If those accusations are true, no way Free and new athletic director Amanda Devitt can let this go without strong punishment.

It is unclear if Calhoun knocked over the cups and stepped on the grinds in anger and then bullied Piscitelli? Or it was an accident and he stupidly said what he did about his wife. As an associate athletic director why would Piscitelli be ordered to clean up the mess? The answers would help us understand some context. Calhoun’s wife Pat is a strong woman. I see her telling Jim to pick up the grinds himself if he ordered her to clean up the mess. I know my daughter, the St. Joseph graduate, would if I did.

According to the lawsuit, Calhoun called Piscitelli into the office to complain about Mary Cooper, the other woman who worked in the athletic department. Calhoun allegedly twice referred to Cooper as a “bitch” and said, “when Mary asks me what to do with work I hand her, I want to tell her to ‘shove it up her (expletive).’ ”


The lawsuit alleges that Calhoun repeatedly had Piscitelli open his office door for him even when he had keys in his hand — without so much as a hello. Calhoun is a little shaky these days. Could I see him with a coffee in one hand and keys another needing help? Yes.

The lawsuit alleges Calhoun said to Piscitelli, “You’re certainly hot.” Could I see Calhoun, sitting around with five guys, saying this? Yes. I’d say the same for 75 percent of males. Calhoun saying it directly to Piscitelli? Surprised me.

That certainly doesn’t mean these things didn’t happen. Any moral and responsible person, given the past few years, would certainly give a woman in such situations the benefit of the doubt. Conversely, there are going to be people who say Piscitelli got fired in June (the lawsuit said without a reason) and is doing this for the money.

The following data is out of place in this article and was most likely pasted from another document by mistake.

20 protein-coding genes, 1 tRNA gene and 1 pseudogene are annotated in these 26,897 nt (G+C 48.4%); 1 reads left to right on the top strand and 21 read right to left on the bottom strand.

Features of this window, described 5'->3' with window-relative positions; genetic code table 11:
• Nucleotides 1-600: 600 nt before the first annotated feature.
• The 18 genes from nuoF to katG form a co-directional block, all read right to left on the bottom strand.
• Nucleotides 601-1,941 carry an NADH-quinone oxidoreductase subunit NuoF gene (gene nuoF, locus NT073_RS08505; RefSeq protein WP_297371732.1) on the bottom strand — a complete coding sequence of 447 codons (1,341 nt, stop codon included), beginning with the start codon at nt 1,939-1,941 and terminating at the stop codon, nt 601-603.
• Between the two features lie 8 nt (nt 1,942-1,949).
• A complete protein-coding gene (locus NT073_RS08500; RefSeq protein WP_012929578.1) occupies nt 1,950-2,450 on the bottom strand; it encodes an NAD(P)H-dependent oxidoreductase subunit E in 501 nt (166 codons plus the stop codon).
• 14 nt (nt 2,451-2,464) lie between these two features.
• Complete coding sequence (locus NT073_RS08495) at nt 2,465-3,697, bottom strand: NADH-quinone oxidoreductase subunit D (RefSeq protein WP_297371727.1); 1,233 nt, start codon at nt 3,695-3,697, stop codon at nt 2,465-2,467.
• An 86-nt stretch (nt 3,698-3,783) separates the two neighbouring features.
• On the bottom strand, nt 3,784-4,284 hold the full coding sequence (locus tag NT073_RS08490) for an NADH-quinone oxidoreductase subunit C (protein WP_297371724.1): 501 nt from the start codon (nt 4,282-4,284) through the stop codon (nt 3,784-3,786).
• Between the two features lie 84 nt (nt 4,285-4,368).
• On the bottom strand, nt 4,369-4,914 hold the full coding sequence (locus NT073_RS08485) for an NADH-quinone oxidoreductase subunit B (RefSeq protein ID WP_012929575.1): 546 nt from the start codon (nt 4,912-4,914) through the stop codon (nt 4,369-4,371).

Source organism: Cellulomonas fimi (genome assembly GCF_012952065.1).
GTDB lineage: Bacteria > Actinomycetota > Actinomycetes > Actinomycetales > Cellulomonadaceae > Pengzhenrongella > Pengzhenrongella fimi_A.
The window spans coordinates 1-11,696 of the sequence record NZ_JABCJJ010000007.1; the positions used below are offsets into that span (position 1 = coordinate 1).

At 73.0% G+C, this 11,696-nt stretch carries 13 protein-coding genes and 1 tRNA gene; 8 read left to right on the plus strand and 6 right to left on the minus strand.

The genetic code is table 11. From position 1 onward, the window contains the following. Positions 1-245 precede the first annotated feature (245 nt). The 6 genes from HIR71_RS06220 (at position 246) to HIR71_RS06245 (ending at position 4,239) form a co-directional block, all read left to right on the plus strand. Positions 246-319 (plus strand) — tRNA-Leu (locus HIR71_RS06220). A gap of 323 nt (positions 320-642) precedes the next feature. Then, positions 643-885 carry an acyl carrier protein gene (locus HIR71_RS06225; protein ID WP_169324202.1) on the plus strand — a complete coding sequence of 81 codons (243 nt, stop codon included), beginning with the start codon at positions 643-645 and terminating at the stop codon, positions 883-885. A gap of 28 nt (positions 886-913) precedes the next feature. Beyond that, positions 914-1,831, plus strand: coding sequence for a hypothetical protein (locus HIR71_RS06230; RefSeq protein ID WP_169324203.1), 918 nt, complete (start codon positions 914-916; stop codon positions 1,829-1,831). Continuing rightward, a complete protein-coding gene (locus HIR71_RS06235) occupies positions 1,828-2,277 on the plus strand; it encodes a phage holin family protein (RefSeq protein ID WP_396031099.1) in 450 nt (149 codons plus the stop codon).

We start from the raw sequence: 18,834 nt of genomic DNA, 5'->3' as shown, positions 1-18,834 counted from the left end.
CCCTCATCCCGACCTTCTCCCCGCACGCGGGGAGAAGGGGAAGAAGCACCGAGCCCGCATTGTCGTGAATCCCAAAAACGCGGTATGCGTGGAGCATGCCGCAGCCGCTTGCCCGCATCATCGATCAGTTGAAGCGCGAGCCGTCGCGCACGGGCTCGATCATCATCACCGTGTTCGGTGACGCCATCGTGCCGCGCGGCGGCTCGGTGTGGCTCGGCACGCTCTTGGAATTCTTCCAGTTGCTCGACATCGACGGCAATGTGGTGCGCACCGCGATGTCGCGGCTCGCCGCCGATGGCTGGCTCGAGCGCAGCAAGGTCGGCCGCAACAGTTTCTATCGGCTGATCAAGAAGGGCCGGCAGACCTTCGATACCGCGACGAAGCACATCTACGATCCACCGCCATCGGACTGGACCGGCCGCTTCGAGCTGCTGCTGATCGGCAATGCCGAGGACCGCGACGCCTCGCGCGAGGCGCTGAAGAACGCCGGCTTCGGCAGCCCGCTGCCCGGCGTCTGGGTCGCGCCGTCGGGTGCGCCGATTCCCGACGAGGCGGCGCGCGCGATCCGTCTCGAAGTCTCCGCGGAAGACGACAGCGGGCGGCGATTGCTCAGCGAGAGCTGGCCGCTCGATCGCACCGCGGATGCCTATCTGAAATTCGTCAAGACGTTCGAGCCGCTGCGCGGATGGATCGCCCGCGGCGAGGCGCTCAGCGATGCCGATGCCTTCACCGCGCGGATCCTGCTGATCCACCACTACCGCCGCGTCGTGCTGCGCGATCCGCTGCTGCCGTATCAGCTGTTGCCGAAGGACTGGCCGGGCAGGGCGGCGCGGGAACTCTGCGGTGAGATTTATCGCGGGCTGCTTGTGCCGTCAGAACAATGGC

An historically women’s school not standing up for a woman? Because of money? For the glory of basketball? Or because it doesn’t believe Piscitelli? That’s why St. Joseph, which is being sued, is in such a difficult position.

Piscitelli painted a dismal picture of a male-dominated department after Calhoun and Miller arrived. She said the work environment grew openly hostile and disdainful toward women. She alleged male co-workers went to play golf during the day, while she remained in the office. She said she was forced to share her office with two men, lost the privacy of that NCAA compliance calls requires and that Cardarelli told her to go into the locker room for the calls. She said sports information director Josh Ingram got an assistant, an intern and graduate assistant to help him while she received no help. Yet she still was required to do much of Cardarelli’s work. Ingram was hired to replace Piscitelli over the summer.

On top of this, she accused Miller of inappropriate remarks including criticizing her for not smiling enough. “I’d swipe left, too,” Miller allegedly told Piscitelli, referring to the Tinder dating app where left means rejecting further contact while right means interest. Swipe left. Odd thing for a 56-year-old married man to say. I had no idea what the heck it meant. The lawsuit also alleges that after a department meeting, Miller said to Piscitelli, “You’re feisty, I like it,” suggesting it turned him on sexually, and that Miller put his fists up playfully and said, “Do you want to fight me?”

In the lawsuit, Cardarelli comes off lazy, uncaring and unwilling to discipline his department.

Miller comes off as pervy.

Calhoun comes off as a sexist bully.

Free and St. Joseph, with a sudden loss of a romantic hoops narrative, are left to sift through the alleged facts and their conscience to decide if they are employing entitled sexists. A federal court will decide if there are Title IX violations.; @jefjacobs123